An exciting year lies before us. In the Monaco household, this is especially so as we face transitions of significance for two of our boys. T.C. ’16, of course, is off to college; we leave him in College Station at Texas A & M later this month. Meanwhile Robert ’20, begins his journey through the Upper School in just a few weeks.
As a parent, we face junctures like this in the lives of our children with a range of emotions: pride, disbelief, sadness, wonder and a dash of anxiety. For me, I would cite wonder as my prevailing state of mind. What life-shaping experiences will these two men have in the next four years? Which people will enter their lives and leave an indelible impact on the men they will become? Our life narratives are unique: how transformational will this next four year chapter be on T.C. and Robert’s life stories?
If a quarter century in the school business has taught me anything, though, accurately answering questions like these is nearly impossible. That’s the magic of it all: watching our kids forge their unique paths.
Still, whether your experience is – like Mollie and mine – crossing the threshold of a significant academic transition with your child or, as is our case with Sam ’23, readying to begin another year, we arrive at the first day of school with a sense of hope and wonder. We want our children to have every opportunity their God-given intelligence and hard-earned effort can afford them. We aspire for them to experience life unbounded, flush with limitless options and opportunities.
Such aspirations, while well-intended, can present problems. Our hopeful aspirations, if we are not careful, can become – in the minds of our children – a set of unending and seemingly unattainable expectations.
Ron Fournier’s Love That Boy: What Two Presidents, Eight Road Trips, and My Son Taught Me About A Parent’s Expectations, a touching memoir about his experience parenting a son with Asperger’s syndrome, captures this parental dilemma perfectly.
The source of our dilemma, most often, is that our expectations emerge not from a fair and true assessment of our child’s unique skills, interests and gifts, but rather from the backdrop of what society (read: the media; our friends; other “experts”) paints as “successful,” “exceptional” or “above average.”
One of the most compelling books I have read in a long time, Todd Rose’s The End of Average: How We Succeed in a World That Values Sameness, seeks to disabuse us of our tendency to fixate on how we or our children compare to the group. In it, Rose details the emergence of the exciting and relatively new interdisciplinary “science of the individual,” which centers on one big idea: “individuality matters.” Ability, talent and intelligence, Rose argues, are “jagged” (not one-dimensional), manifest differently depending on the situation, and emerge on a pathway and timeline unique to the individual.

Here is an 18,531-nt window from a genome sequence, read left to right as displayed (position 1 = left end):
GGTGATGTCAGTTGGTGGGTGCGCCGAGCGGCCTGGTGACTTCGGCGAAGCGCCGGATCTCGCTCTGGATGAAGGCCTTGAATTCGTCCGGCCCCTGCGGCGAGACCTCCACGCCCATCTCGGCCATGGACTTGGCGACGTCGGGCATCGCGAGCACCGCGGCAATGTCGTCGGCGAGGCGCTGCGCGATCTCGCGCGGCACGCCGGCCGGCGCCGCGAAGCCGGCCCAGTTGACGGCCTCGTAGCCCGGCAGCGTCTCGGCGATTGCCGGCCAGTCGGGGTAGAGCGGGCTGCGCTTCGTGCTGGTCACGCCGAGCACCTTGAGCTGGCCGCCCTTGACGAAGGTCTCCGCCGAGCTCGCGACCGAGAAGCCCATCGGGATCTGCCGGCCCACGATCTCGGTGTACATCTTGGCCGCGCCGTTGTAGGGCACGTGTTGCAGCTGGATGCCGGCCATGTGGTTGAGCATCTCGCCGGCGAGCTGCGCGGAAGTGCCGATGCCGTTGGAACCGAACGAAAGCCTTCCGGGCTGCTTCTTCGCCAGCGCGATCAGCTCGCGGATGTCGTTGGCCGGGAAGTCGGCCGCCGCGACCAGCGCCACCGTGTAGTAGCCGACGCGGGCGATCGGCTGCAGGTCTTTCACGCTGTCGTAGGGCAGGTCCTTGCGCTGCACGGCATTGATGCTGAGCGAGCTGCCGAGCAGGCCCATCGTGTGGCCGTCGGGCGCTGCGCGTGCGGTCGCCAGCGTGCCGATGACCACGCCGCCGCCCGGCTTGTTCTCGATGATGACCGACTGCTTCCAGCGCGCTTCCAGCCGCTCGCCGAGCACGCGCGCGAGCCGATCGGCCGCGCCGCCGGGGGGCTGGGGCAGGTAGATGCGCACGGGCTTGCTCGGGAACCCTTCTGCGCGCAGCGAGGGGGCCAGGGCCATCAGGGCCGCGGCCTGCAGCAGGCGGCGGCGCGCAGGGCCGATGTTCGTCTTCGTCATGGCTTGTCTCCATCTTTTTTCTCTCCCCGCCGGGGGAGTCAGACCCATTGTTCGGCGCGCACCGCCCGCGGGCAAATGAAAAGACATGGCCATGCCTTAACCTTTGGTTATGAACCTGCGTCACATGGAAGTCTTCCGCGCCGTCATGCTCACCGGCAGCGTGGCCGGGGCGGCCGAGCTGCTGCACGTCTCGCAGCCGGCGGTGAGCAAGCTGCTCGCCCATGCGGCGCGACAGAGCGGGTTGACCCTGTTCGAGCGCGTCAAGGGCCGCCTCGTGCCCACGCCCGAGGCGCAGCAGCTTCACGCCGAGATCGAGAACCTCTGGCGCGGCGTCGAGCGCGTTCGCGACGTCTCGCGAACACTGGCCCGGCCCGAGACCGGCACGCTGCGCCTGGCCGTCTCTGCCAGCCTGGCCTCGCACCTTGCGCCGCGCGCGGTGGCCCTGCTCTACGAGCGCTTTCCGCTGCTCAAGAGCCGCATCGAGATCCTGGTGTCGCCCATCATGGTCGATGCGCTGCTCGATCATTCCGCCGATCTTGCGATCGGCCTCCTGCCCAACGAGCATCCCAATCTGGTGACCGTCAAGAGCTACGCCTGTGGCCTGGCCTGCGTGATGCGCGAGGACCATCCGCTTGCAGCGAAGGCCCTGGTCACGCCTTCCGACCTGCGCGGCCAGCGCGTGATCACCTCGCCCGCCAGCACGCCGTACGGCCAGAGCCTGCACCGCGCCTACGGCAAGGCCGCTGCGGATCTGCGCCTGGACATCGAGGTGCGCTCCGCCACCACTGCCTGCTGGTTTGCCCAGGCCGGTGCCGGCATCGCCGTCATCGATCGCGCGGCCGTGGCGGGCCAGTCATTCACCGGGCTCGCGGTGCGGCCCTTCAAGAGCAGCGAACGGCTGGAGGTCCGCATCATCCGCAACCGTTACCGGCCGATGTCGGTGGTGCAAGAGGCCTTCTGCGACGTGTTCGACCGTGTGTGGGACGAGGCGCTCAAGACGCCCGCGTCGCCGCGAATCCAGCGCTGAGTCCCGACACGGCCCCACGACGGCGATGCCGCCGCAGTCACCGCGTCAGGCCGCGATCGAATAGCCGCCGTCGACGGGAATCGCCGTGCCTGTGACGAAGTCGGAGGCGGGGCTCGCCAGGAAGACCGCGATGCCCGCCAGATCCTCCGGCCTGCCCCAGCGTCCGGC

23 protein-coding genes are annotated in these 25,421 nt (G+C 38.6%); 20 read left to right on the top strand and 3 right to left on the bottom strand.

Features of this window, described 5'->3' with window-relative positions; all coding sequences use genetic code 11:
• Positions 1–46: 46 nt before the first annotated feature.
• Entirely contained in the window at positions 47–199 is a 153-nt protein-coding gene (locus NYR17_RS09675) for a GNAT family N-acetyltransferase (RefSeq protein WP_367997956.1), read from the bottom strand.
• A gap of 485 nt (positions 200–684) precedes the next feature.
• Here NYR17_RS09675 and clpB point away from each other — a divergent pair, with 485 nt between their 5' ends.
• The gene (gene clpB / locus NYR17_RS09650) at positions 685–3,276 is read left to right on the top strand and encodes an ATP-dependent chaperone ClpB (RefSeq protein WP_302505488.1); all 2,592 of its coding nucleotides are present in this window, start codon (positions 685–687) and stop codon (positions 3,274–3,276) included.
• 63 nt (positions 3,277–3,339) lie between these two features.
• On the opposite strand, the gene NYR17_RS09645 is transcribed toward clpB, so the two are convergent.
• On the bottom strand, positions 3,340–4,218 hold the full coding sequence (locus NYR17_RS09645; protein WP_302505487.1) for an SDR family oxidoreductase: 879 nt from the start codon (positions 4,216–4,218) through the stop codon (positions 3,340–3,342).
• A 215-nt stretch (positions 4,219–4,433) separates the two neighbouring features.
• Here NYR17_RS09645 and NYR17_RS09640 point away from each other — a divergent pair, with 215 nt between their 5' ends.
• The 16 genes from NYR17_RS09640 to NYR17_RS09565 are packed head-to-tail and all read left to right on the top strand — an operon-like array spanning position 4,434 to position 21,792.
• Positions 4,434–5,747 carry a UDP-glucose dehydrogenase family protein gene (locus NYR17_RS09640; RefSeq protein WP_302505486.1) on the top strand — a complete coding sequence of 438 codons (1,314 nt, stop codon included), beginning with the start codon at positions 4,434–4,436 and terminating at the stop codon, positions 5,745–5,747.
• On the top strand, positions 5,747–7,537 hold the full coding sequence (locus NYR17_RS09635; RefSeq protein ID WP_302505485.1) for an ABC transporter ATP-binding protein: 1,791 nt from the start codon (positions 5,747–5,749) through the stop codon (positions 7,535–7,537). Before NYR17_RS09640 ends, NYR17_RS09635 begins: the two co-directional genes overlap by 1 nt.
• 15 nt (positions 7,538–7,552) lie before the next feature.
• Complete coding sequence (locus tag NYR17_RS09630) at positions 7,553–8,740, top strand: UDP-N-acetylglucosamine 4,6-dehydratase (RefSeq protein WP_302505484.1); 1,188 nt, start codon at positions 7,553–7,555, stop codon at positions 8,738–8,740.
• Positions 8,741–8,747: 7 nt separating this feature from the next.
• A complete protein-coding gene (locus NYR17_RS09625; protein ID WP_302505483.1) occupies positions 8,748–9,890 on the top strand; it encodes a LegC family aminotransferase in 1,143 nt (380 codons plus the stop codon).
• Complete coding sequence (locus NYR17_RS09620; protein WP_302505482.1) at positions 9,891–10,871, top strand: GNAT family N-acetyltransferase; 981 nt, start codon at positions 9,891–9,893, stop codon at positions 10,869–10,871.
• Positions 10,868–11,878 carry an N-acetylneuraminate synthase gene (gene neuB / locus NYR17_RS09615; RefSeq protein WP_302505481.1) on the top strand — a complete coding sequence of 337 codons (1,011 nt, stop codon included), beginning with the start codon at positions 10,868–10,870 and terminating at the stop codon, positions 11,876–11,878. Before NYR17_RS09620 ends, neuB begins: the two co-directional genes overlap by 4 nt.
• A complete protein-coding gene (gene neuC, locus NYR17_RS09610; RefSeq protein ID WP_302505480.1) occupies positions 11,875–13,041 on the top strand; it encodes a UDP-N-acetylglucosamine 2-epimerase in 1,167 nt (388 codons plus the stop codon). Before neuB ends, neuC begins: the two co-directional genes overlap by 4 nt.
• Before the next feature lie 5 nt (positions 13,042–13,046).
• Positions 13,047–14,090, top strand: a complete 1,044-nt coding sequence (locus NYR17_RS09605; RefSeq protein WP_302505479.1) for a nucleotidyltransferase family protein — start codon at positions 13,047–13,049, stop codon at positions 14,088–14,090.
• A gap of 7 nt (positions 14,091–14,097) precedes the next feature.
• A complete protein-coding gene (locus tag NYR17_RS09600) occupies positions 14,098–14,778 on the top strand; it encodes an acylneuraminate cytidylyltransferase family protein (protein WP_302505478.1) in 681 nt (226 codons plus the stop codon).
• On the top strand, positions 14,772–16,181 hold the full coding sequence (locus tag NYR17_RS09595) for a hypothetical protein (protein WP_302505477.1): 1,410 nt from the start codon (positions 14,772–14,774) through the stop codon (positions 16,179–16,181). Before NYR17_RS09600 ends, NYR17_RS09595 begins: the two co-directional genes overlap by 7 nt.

We are wise to consider the implications of Rose’s premise as we ponder our children’s futures. What we know about the “complex global society” referred to in our mission statement is that the pace of change is fast, its rate constant, and its orientation directed to personalization and customization. The world of work is just one example. According to Cathy Davidson with MacArthur Foundation Digital Media and Learning Competitions, 65 percent of today’s students will end up in jobs that have yet to be created: Big Data Doctor, Meme Agent and Microbial Balancer, to name just a few. Indeed, the possibilities in the emerging “gig economy” of today – where one fits his or her unique skills to needs in the marketplace for a short period of time – seem limitless.
Increasingly, we are coming to understand that the path to a life of meaning, fulfillment and success in this complex world is rapidly becoming less linear or formulaic. In recognition of this reality – and our belief that each of the approximately 1100 students soon to start the new school year are gifted by God distinctly and uniquely – we are deep in the process of our Reimagine School vision for Parish. The core principles guiding our Reimagine effort, which is on track for full implementation by fall 2019 but being beta-tested and planned for even today, reflect our awareness of individuality.
- Honor student voice and choice in learning;
- Meet students where they are and help them reach new levels of mastery as they are ready;
- Help students develop enduring habits of mind which are transferable to a lifetime of learning and excelling;
- Create learning conditions which engage students in authentic meaningful work.
As the new school year starts at Parish, my hope and expectation is that each of our students has a rich and full experience, one which propels them to a future of unbounded possibility.